I needn't have worried. We began to slow, then lurched to the right over pointwork - beside me was Colwich Memorial Garden - planted and cared for until his death by a local man, Alf Taylor in honour of Driver Eric Goode, the victim of a terrible crash here in 1986. As we began to speed away from the junction I felt rather pleased things had worked out at last. The line itself wasn't inspiring - there are no stations on this stretch anymore, and indeed never were more than a couple. The scenery is rather dull too. But the important point is that this was mission accomplished at last. As we curved gracefully through Stone station, now reopened after years of being abandoned during the WCML upgrade, I felt pretty content. I was relaxing, reading and out on the rails - can there be many better pursuits? Enjoyed the rest of my journey to Manchester and soon arrived in Piccadilly under brooding stormy skies. Decided to take a walk into the city centre - not something I do often. After a browse around a couple of shops, came across the Metrolink works - still no trams and huge sections of the busy pedestrianised centre fenced off and churned up. This squeezes the crowds into two channels at each side of the street, so I plodded along with them, and found myself outside the Arndale Centre. Since I needed to purchase stationery, I wandered in. Needless to say, I didn't like it. Cavernous and mostly full of sportswear, this echoing retail horror is everything I dislike about modern city centres. The weird ambience of the places alone makes me feel prone to panic attacks. Dived into WH Smiths, complained about them having no A5 casebound 'Black and Red' notebooks and dashed out as quickly as possible into Exchange Square. Watched the obligatory 'Manchester Wheel' which it seems all cities must have now, before plunging back into the crowds and making my way back to the station via a circuitous route taking in some of the lesser visited bits of the city centre.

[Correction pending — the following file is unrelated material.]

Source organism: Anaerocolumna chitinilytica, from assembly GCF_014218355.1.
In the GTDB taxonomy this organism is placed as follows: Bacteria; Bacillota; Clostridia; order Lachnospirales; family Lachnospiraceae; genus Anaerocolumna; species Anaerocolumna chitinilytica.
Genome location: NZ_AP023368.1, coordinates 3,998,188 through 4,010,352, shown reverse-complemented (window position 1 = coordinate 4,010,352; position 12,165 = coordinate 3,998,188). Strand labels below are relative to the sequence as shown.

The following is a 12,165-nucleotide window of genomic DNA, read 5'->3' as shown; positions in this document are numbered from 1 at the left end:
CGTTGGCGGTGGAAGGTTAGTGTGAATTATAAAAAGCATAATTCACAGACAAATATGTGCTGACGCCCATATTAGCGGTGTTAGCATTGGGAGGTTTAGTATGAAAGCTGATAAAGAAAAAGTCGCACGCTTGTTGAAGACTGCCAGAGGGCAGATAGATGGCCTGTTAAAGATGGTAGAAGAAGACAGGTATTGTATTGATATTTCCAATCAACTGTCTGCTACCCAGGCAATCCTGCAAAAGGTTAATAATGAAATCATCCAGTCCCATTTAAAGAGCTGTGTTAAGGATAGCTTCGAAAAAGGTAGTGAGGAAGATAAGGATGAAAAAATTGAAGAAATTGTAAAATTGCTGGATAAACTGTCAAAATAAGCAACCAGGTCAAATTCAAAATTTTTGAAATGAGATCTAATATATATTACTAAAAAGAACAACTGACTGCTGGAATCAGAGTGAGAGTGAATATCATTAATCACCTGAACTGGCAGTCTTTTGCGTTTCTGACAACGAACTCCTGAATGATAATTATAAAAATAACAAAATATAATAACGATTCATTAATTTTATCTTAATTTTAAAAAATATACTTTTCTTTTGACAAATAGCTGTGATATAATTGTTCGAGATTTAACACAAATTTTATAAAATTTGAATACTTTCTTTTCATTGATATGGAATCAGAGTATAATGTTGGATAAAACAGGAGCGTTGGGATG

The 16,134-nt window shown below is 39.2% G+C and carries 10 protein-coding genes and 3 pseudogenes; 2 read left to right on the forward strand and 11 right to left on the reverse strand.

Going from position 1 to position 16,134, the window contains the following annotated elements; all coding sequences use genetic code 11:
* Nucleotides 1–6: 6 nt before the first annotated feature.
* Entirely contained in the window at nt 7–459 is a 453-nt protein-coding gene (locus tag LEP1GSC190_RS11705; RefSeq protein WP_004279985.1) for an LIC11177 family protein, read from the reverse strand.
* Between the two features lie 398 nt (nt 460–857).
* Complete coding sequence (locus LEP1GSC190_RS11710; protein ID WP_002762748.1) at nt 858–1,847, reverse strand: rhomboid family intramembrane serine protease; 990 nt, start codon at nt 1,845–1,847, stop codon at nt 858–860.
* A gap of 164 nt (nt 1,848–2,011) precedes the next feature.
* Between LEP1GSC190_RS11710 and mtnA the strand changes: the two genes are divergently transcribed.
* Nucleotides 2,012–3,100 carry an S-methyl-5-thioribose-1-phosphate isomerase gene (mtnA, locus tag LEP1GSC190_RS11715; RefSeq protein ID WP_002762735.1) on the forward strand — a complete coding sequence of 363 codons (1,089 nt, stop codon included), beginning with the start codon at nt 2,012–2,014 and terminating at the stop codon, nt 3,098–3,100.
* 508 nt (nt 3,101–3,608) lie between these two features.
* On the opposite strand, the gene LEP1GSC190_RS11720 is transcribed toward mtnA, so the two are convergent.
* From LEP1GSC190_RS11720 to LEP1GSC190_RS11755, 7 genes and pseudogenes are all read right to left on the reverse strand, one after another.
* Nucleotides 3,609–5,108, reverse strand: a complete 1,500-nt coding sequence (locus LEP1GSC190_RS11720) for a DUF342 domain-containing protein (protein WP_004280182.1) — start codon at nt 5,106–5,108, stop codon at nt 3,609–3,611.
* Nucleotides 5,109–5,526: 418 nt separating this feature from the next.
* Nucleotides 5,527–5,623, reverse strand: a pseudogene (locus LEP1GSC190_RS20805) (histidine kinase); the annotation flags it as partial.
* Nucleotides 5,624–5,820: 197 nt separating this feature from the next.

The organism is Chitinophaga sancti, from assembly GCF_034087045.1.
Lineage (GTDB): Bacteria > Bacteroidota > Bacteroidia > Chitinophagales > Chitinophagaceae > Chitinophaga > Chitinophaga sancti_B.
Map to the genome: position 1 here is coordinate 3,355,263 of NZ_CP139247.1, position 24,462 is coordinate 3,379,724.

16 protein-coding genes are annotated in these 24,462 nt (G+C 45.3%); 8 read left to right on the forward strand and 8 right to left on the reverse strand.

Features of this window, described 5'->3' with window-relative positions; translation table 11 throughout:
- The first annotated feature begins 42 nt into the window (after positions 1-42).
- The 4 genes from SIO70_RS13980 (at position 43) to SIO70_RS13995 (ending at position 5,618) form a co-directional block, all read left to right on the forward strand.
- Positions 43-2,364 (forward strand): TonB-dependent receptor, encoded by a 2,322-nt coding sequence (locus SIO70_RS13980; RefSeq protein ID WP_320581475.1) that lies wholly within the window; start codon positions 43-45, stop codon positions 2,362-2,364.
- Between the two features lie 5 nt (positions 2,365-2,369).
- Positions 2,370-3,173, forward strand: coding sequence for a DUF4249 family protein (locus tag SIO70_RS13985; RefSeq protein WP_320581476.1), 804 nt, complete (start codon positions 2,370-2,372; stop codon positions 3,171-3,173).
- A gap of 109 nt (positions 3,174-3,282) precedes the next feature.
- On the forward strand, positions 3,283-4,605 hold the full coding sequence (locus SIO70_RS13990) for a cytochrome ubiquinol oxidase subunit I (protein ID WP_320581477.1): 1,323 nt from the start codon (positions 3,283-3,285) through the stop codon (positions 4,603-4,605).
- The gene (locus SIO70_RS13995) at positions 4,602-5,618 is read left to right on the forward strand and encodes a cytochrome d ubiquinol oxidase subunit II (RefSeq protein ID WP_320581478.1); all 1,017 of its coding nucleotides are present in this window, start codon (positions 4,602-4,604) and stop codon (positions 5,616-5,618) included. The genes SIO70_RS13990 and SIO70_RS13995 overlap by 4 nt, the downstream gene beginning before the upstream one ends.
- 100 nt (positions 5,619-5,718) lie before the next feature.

After a break and a chance to answer some email which had piled up during the past couple of busy weeks, boarded the 16:07 back to Bristol. A quiet journey, with noticably fewer passengers around than have been evident in recent weeks. Read, listened to a couple of podcasts and generally enjoyed the chance for a quiet trip back. As we approached Bristol, I was pleased to note we were pretty much on time, because my plan was to intercept the Weymouth train as it arrived back into Temple Meads. As soon as we stopped, headed back up platform 7 to get the usual shot of the train arriving. Then, a quick dash back under the subway onto platform three where a huge crowd had developed around the locos. A real sense of occasion, as a number of familiar faces arrived including the Spitfire team and some 37 bashers I haven't seen out in a good while. The staff at Temple Meads seemed just a little concerned at the developing crowd - but mostly it was a good natured gathering. This might be the last scheduled service train to be 37 worked, which made things somewhat bittersweet but didn't detract from the atmosphere as the trainshed filled with diesel fumes!

37670 and 37401 arrive at Bristol Temple Meads
37670 and 37401 arrive at Bristol Temple Meads

37670 waits to propel the stock to Barton Hill
37670 waits to propel the stock to Barton Hill

So a strange day, with lots of endings in some ways. However, more reminders of why I find myself returning to the rails while things seem to get ever more confusing and complicated around me.

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I've had a home on the web for more years than I care to remember, and a few kind souls persuade me it's worth persisting with keeping it updated. This current incarnation of the site is centred around the blog posts which began back in 1999 as 'the daylog' and continued through my travels and tribulations during the following years.

I don't get out and about nearly as much these days, but I do try to record significant events and trips for posterity. You may also have arrived here by following the trail to my former music blog Songs Heard On Fast Trains. That content is preserved here too.